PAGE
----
Emotional dysregulation

    Page 23 of 24 - About 231 Essays
  • Erikson Case Study

    this time in development that Dean is growing both outwardly and inwardly and is met with the notorious “storm and stress” of adolescence which commonly includes rapid and extreme swings in emotional tone, moodiness, intense reactions, risk behaviors, and negative affect (p. 285, 286). Undoubtedly such emotional and behavioral tendencies can and often do contribute to the violation of social norms and conflict with parents, which can be seen as contributing factors in Dean’s parents…

    Words: 2204 - Pages: 9
  • The Effects Of Cocaine Addiction

    research studies on the teratogenic effect of cocaine emerged in response to the so-called “crack baby epidemic.” The results of these studies were often exaggerated or flawed, reporting that populations exposed in utero would have severe physical, emotional, and behavioral disabilities (Keller et al. 1996). While exaggerated, the results of these studies were not entirely false, and since then there has been a significant number of research studies that support the teratogenic effect…

    Words: 1687 - Pages: 7
  • Separation Individuation Theory

    she is starting kindergarten soon. From her lack of experience in preschool and childcare when she was younger, these factors cause separation anxiety. Depending on a child’s developmental progression these separation fears may not stem from an emotional defect or trauma. Susana received care…

    Words: 1675 - Pages: 7
  • Case Study Of Tory's Illness

    When the client arrived to the second session, the client threw a tantrum because she did not want to be in therapy. This therapist just observed the client from a safe distance. Then, Tory began to hit her head against the wall, and scratching her nails on the wall. The therapist decided to call the client’s mother. The client’s mother attempted to calm Tory without any success. Tory’s father later intervened without any success, either. Siegel and Bryson (2011) mentioned that attempting to…

    Words: 1656 - Pages: 7
  • Qualitative Synthesis

    Introduction: Why and When Qualitative Studies are Used Accurate, reliable research is often considered the gold standard of academia. Quantitative research, which uses statistics to answer its questions, is often thought of as being a far superior form of research when compared to its qualitative counterpart. Difficulty with evaluating the validity of qualitative research makes persons question its integrity. However, it would be absurd to overlook the value of this research. Qualitative…

    Words: 1575 - Pages: 7
  • Disruptive Mood Dysregulation Disorder Case Study

    Disruptive Mood Dysregulation Disorder (DMDD), a fairly new diagnosis added to The Diagnostic and Statistical Manual of Mental Disorders (5th ed.; DSM–5; American Psychiatric Association [APA], 2013), is characterized by severe, chronic irritability and intolerance of frustration found in children and adolescents. Frequent temper outbursts are a result of this irritability, and can be verbal or behavioral, in which the outbursts take the form of aggression on property, self, or others (APA,…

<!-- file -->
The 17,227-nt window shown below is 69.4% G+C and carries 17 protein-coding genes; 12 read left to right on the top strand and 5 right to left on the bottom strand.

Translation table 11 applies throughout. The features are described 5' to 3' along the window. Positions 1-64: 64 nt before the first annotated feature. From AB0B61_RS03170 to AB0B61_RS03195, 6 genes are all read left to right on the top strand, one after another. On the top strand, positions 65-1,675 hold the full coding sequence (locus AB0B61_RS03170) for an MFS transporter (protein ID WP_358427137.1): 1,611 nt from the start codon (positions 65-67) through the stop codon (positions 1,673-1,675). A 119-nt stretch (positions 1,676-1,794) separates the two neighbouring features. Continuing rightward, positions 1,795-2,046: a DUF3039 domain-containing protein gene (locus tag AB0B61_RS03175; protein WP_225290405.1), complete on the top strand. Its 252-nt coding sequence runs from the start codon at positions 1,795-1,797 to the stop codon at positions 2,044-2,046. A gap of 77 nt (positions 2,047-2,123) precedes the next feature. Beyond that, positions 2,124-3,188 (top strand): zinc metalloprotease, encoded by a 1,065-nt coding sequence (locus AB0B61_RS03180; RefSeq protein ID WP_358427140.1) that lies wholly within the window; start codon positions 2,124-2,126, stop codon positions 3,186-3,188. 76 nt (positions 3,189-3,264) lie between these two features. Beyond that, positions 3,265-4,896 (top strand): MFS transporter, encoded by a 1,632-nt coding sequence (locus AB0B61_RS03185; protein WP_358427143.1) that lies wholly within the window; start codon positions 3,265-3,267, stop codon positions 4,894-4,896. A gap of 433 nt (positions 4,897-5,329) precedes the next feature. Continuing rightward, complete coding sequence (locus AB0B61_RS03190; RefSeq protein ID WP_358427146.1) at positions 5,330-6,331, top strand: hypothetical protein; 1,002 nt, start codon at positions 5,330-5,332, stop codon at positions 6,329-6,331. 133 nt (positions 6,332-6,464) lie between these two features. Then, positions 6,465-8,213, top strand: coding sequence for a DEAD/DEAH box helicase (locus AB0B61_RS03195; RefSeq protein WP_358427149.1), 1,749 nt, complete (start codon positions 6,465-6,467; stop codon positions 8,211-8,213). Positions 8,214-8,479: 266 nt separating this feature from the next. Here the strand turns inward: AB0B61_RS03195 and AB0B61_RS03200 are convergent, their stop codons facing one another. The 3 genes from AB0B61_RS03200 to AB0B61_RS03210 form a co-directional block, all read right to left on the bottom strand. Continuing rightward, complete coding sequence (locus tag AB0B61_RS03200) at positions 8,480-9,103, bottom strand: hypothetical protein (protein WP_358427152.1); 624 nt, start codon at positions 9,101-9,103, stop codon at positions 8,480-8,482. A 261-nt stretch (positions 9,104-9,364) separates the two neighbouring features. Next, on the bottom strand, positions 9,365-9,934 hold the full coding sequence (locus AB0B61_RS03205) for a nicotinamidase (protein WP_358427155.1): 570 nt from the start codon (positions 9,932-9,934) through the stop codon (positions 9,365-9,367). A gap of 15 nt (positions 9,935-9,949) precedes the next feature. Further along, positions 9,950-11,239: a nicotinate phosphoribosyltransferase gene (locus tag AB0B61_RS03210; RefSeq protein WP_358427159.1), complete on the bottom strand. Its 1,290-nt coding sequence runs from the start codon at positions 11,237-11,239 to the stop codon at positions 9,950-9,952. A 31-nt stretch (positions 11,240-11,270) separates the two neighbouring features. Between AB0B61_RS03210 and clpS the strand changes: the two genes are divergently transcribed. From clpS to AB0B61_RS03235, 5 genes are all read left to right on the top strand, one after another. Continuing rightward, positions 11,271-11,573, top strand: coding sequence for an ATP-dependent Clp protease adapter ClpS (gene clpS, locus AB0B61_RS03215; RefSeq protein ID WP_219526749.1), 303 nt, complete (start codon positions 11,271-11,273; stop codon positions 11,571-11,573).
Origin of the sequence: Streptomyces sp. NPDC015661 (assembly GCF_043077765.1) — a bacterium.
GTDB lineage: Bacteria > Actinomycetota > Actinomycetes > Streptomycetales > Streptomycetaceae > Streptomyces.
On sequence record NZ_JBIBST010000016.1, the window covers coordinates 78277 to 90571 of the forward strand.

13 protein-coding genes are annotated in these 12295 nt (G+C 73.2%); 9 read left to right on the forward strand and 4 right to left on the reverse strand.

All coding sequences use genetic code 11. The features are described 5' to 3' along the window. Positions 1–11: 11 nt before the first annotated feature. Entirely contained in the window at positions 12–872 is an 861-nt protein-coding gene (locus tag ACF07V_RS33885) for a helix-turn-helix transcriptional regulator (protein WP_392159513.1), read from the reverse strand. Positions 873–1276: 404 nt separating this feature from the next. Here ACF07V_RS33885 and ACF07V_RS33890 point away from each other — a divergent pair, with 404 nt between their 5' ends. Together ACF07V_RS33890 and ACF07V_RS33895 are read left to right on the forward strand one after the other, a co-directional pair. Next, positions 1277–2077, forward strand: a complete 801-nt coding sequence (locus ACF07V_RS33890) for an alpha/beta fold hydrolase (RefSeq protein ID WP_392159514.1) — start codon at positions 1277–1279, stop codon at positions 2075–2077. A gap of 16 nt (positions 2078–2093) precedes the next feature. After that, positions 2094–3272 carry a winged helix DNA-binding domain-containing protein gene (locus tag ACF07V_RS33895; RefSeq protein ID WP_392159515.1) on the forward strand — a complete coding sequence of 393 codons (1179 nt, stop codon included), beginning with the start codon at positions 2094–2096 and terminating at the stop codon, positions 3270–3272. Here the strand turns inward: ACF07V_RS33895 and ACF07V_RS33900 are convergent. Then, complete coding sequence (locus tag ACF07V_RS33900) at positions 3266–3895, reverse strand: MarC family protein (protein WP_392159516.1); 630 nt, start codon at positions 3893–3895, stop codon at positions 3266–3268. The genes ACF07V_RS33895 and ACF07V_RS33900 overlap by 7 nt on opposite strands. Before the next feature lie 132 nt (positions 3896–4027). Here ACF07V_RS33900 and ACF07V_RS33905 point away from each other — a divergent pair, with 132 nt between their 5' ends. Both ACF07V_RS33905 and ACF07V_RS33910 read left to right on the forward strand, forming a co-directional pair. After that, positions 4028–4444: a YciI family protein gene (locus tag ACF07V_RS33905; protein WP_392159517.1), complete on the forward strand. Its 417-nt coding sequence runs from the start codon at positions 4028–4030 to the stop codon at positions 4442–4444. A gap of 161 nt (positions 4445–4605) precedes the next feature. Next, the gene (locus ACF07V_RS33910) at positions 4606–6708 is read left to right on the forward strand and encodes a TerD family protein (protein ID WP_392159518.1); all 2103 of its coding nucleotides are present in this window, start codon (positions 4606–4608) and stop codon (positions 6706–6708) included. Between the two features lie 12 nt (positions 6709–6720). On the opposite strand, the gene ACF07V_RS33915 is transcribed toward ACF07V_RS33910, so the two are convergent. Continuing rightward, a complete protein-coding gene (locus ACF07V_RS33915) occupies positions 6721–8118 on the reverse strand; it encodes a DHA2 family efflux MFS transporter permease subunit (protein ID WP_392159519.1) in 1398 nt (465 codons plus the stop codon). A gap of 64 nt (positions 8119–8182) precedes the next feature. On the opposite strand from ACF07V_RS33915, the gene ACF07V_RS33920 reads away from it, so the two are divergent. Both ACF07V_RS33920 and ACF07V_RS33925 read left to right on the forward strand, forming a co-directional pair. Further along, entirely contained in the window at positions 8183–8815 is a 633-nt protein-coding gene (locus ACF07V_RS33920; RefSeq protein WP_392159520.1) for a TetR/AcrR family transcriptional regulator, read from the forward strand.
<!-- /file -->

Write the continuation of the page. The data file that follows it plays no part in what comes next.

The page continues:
Words: 2051 - Pages: 9
  • Attention Getter For Eating Disorders Essay

    eating disorders experience physiological differences in parts of the brain like the Hypothalamus. The hypothalamus plays an important role in emotional regulation, appetite, and communication between brain cells. Communication between brain cells or neurons occurs through neurotransmitters. Neurotransmitters like Serotonin and dopamine can experience dysregulation in eating disorders. Interestingly enough , these chemicals also play a significant role in the cause of other mental illnesses…

    Words: 1676 - Pages: 7
  • Child Beauty Pageants Essay

    Beauty pageants have become a staple in American culture. Winners of pageants such as Miss America are icons, representations of the ideal woman, and positive role models for young girls. So society says. More recently, however, a new type of pageant has increased in popularity to the point of being considered a national phenomenon. These pageants are just as glitzy, and the competition is just as fierce; the only difference is that these contestants are the miniature model. They are child…

    Words: 1869 - Pages: 8
  • Teenage Beauty Pageants

    Pageants are a place where it is socially acceptable for society to judge women and girl’s of all ages on their external beauty. On the other hand today’s society tells young girl’s that they should not care what’s on the outside but what’s on the inside. How can people expect this to be true when society contradicts this by telling young girls they exact opposite by allowing young beauty pageants. Youth beauty pageants had first debuted in 1961 and since then it has become increasing popular,…

    Words: 1858 - Pages: 8
  • Dialectical Behavior Therapy Case Study Examples

    Dialectical Behavior Therapy, or DBT, was developed in 1993 by Marsha M. Linehan as a treatment for clients meeting the criteria for borderline personality disorder who are chronically suicidal (Linehan and Chen, 2004). Linehan developed this therapy out of the sentiment that there was an influx in borderline personality disorder diagnoses, and no successful treatment options specific to this diagnosis (Linehan, 1993). Linehan was influenced by behavior therapy and by Eastern mindfulness. The…

    Words: 1905 - Pages: 8
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